photo: Pulse Canada

Varied and versatile

The gourmet food served tonight shows the versatility of pulses. Four cooking stations — chickpeas, beans, lentils, and dry peas — feature three different recipes each. Staff members dressed in chef apparel offer me split pea bacon quiche, and it is delicious. Braised beef short ribs with lentil mushroom stew are my favourite. And the Indian chickpea stuffed crepe with chicken curry salad is nice. There are lots of others. Most are very good.

A food writer next to me bites into a lentil burger, frowns, and then puts it on a tray. “Burgers should be made with meat,” she says, and then talks about how great lentils are in many dishes — but wonders why anyone would try to make a burger out of them.

“We are way past thinking about pea soup,” says Moats, adding, “There are so many fantastic ways of consuming pulses that are good for you… but they’re good!”

The Pulse Market, a display near the exit, reminds attendees of the variety of pulses. It’s very attractive: red lentils against yellow; great northern beans and black beans; chickpeas and yellow peas; and many more. The small cloth sacks and scoops are there so that attendees can take samples to cook at home.

Spreading the (new) word

The party tonight is all about spreading the word: Pulse. Staff work the crowd, taking pictures of attendees holding signs for the Pulse Pledge. This pledge is to eat pulses once a week for 10 weeks. I hold up the sign as someone shoots my picture: it goes out on Twitter and I’m given a sticker saying that I took the Pulse Pledge. (The website, pulsepledge.com, reminds consumers that eating pulses is a good way to decrease your carbon footprint.)

This event isn’t the only one in Canada this year. There will be other activities to raise awareness of pulses. Tenuta says that events to help food processors use pulses are scheduled for later this year.

As I get ready to leave, I see people taking selfies with Chef Michael. Later, on Ammeter’s Twitter feed, I see a picture of her, Chef Michael, and Canadian food writer Anita Stewart.

I walk up Bay Street, behind people carrying small cloth bags filled with pulses.

I hear the word more than I have in a long while. My father tells me about a new word he heard on the radio: pulses. My neighbour, Jim, emails to say that he saw a news segment about pulses (and emailed me because I’m in the background); and soon after that, my friend Bob in Vancouver emails to say he saw a segment on Pulse Feast on CBC’s “The National.”

A word. A feast. A blank palette.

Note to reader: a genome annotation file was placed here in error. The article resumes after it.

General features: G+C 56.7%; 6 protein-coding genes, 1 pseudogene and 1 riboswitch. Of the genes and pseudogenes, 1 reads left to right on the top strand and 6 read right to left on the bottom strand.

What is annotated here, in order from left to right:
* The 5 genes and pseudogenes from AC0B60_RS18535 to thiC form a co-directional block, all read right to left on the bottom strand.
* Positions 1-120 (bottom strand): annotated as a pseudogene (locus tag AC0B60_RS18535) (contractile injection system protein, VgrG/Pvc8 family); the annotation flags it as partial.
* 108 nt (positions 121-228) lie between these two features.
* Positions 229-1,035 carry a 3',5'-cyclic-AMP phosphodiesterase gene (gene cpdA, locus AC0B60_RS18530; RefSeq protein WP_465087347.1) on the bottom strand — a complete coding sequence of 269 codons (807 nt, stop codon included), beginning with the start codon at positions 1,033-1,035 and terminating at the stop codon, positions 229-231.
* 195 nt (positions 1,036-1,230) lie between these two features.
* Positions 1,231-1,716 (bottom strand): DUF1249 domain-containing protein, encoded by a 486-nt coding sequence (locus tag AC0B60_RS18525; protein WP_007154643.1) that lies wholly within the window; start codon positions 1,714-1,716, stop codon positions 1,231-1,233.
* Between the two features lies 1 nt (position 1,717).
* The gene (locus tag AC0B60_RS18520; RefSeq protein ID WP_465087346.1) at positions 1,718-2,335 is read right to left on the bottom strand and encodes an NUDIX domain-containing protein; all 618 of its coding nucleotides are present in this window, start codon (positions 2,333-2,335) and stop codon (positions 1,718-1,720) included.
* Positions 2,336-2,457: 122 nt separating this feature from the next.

Pulse Tacos

pulse tacos

photo: Pulse Canada

The year 2016 has been declared the International Year of Pulses by the United Nations to celebrate one of the world’s most important foods: the edible seeds of the legume family. Beans, peas, chickpeas, and lentils are packed with fibre, protein, nutrients, and flavour. Their nutritional intensity, inexpensive accessibility, and ease of cooking have made them indispensible staples to cooks all over the globe.

Wherever we live we all do our best to make healthy choices at home but it’s a lot easier when those choices are delicious. These meatless tacos are stuffed with so much sunny southwestern flavour that no one will notice anything missing. What a great way for your family to join families around the world in a global celebration of flavour and nutrition!

Makes 12 tacos. Serves 4 to 6.

For the pulse filling

  • 2 tablespoons (30 ml) of canola oil
  • 2 onions, thinly sliced
  • 6 garlic cloves, thinly sliced
  • 1 heaping tablespoon (18 ml) of chili powder
  • 1 teaspoon (5 ml) of ground cumin
  • 1 cup (250 ml) of green lentils
  • A 19-ounce (540-ml) can of your favourite beans or chickpeas, rinsed and drained
  • 2 cups (500 ml) of water
  • 1/2 teaspoon (2 ml) of salt
  • 1/2 teaspoon (2 ml) of your favourite hot sauce

For the taco toppings

  • A head of Bibb or iceberg lettuce
  • 12 hard taco shells
  • A few handfuls of grated cheddar or taco-blend cheese
  • Your favourite salsa
  • A large bunch of fresh cilantro
  • 2 limes, cut into wedges

Make the lentil bean filling. Splash the canola oil into a large skillet or sauté pan over medium-high heat. Toss in the onions, garlic, chili powder, and cumin. Sauté until the vegetables soften and the spice flavours brighten, 3 or 4 minutes. Stir in the lentils, beans, water, and salt. Bring the works to a slow, steady simmer. Cover tightly and continue slowly cooking until the lentils are tender, 35 minutes or so. Stir in the hot sauce.

Assemble the tacos. Fit a full leaf of lettuce into a hard taco shell. This will hold the fillings in when the hard shell inevitably breaks. Fill each taco with a heaping spoonful of the lentil bean filling. Pack with cheese, salsa, and cilantro. Serve with the lime wedges and share!

© Chef Michael Smith 2015